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Nutshell Studies of Unexplained Death

3 Jan

Frances Glessner Lee (1878–1962), a New England socialite and heiress, dedicated her life to the advancement of forensic medicine and scientific crime detection. The seeds of her interest began when her brother’s college classmate, George Burgess Magrath (1870–1938), vacationed with the Glessner family at their summer home in the White Mountains of New Hampshire. Magrath, then a medical student, went on to teach legal medicine at Harvard and to become the chief medical examiner of Suffolk County (Boston). In 1931 Mrs. Lee helped to establish the Department of Legal Medicine at Harvard, the only such program then in existence in North America. From that time on, she became a tireless advocate for forensic science. In 1934 she presented the department with a collection of books and manuscripts, which became the Magrath Library of Legal Medicine, and in 1936 endowed the department with a gift of $250,000 (adjusted for inflation, the equivalent of $3,367,000 in 2005 dollars).

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Mrs. Frances Glessner Lee at work on the Nutshell Collection, 1940s-1950s,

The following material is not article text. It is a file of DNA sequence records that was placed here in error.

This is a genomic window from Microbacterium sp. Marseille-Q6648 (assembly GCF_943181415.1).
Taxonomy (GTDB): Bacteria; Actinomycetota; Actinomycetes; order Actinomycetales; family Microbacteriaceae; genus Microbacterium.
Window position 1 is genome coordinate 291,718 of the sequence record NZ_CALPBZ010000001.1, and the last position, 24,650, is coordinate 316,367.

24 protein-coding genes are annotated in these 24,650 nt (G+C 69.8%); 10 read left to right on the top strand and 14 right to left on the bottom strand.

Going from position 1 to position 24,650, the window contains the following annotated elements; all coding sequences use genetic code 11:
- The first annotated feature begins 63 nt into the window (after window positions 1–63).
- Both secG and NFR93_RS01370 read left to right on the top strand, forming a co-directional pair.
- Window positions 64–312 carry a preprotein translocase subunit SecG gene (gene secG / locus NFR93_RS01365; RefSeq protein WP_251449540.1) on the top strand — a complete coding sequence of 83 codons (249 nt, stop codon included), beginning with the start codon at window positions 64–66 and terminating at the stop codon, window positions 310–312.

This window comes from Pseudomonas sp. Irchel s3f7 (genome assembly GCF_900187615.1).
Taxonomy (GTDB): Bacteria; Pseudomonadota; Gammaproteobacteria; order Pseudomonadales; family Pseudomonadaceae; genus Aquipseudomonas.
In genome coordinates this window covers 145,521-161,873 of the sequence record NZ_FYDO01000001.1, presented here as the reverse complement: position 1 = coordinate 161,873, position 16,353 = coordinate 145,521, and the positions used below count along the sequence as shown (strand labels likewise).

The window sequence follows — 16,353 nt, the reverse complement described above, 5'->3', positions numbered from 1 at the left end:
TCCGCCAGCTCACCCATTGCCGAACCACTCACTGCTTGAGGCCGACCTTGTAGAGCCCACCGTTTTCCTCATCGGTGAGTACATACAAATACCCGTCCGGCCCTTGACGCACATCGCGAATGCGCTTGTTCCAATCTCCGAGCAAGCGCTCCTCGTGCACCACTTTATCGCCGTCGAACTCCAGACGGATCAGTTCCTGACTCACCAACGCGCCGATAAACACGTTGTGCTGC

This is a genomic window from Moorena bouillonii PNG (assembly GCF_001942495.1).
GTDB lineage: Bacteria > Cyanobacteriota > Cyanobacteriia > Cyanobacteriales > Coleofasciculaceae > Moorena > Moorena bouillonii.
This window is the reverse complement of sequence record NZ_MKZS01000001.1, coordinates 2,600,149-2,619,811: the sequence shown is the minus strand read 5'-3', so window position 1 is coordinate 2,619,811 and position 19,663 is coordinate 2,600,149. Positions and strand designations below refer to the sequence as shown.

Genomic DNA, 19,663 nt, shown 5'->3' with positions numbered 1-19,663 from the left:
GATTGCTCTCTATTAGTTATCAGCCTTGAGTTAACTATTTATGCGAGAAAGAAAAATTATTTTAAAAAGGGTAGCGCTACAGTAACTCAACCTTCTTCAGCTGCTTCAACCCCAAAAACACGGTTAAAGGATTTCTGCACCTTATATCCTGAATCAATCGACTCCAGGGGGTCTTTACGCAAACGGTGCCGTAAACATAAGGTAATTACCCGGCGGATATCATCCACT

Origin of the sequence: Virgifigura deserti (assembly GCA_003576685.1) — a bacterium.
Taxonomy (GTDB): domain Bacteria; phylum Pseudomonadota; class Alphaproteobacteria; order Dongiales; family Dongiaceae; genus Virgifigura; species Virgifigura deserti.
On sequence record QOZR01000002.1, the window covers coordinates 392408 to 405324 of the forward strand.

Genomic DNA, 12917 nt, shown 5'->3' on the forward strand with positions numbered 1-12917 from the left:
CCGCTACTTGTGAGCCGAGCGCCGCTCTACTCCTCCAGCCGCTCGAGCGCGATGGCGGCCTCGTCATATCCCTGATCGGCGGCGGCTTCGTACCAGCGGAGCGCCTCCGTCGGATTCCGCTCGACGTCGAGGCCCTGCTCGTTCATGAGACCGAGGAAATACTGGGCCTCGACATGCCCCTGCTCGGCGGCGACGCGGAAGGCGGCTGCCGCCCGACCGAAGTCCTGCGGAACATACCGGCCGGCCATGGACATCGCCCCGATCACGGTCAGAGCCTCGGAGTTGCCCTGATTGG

Glessner House Museum, Chicago, Illinois
In 1943, Mrs. Lee was appointed captain in the New Hampshire State Police, the first woman in the United States to hold such a position. Around the same time, she began work on the Nutshell Studies of Unexplained Death—a series of eighteen miniature crime-scene dioramas for student analysis. The Nutshells allowed Mrs. Lee to combine her lifelong love of dolls, dollhouses, and models with her passion for forensic medicine. She originally presented them to the Harvard Department of Legal Medicine; later they came into the possession of the Maryland Chief Medical Examiner’s Office. Erle Stanley Gardner, the writer best known for creating the Perry Mason mysteries, and Mrs. Lee’s close friend, wrote that “A person studying these models can learn more about circumstantial evidence in an hour than he could learn in months of abstract study.”

Kusama at Whitney Museum

28 Jul

About the show

Marcel Duchamp’s studio